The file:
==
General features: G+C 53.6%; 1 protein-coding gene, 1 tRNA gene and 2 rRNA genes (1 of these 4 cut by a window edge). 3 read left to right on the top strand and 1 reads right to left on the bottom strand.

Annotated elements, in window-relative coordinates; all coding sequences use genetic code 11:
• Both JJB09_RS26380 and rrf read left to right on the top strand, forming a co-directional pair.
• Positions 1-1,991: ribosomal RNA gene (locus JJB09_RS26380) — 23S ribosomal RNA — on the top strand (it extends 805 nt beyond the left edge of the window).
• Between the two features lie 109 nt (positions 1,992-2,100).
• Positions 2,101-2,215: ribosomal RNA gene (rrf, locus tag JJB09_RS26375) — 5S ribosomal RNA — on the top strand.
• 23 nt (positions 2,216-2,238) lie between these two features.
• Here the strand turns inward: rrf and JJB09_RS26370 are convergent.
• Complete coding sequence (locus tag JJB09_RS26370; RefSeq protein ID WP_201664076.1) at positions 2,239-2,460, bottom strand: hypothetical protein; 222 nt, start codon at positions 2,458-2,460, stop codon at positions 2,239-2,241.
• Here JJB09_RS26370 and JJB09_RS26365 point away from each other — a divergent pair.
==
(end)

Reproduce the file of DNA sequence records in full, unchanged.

General features: G+C 53.6%; 1 protein-coding gene, 1 tRNA gene and 2 rRNA genes (1 of these 4 cut by a window edge). 3 read left to right on the top strand and 1 reads right to left on the bottom strand.

Annotated elements, in window-relative coordinates; all coding sequences use genetic code 11:
• Both JJB09_RS26380 and rrf read left to right on the top strand, forming a co-directional pair.
• Positions 1-1,991: ribosomal RNA gene (locus JJB09_RS26380) — 23S ribosomal RNA — on the top strand (it extends 805 nt beyond the left edge of the window).
• Between the two features lie 109 nt (positions 1,992-2,100).
• Positions 2,101-2,215: ribosomal RNA gene (rrf, locus tag JJB09_RS26375) — 5S ribosomal RNA — on the top strand.
• 23 nt (positions 2,216-2,238) lie between these two features.
• Here the strand turns inward: rrf and JJB09_RS26370 are convergent.
• Complete coding sequence (locus tag JJB09_RS26370; RefSeq protein ID WP_201664076.1) at positions 2,239-2,460, bottom strand: hypothetical protein; 222 nt, start codon at positions 2,458-2,460, stop codon at positions 2,239-2,241.
• Here JJB09_RS26370 and JJB09_RS26365 point away from each other — a divergent pair.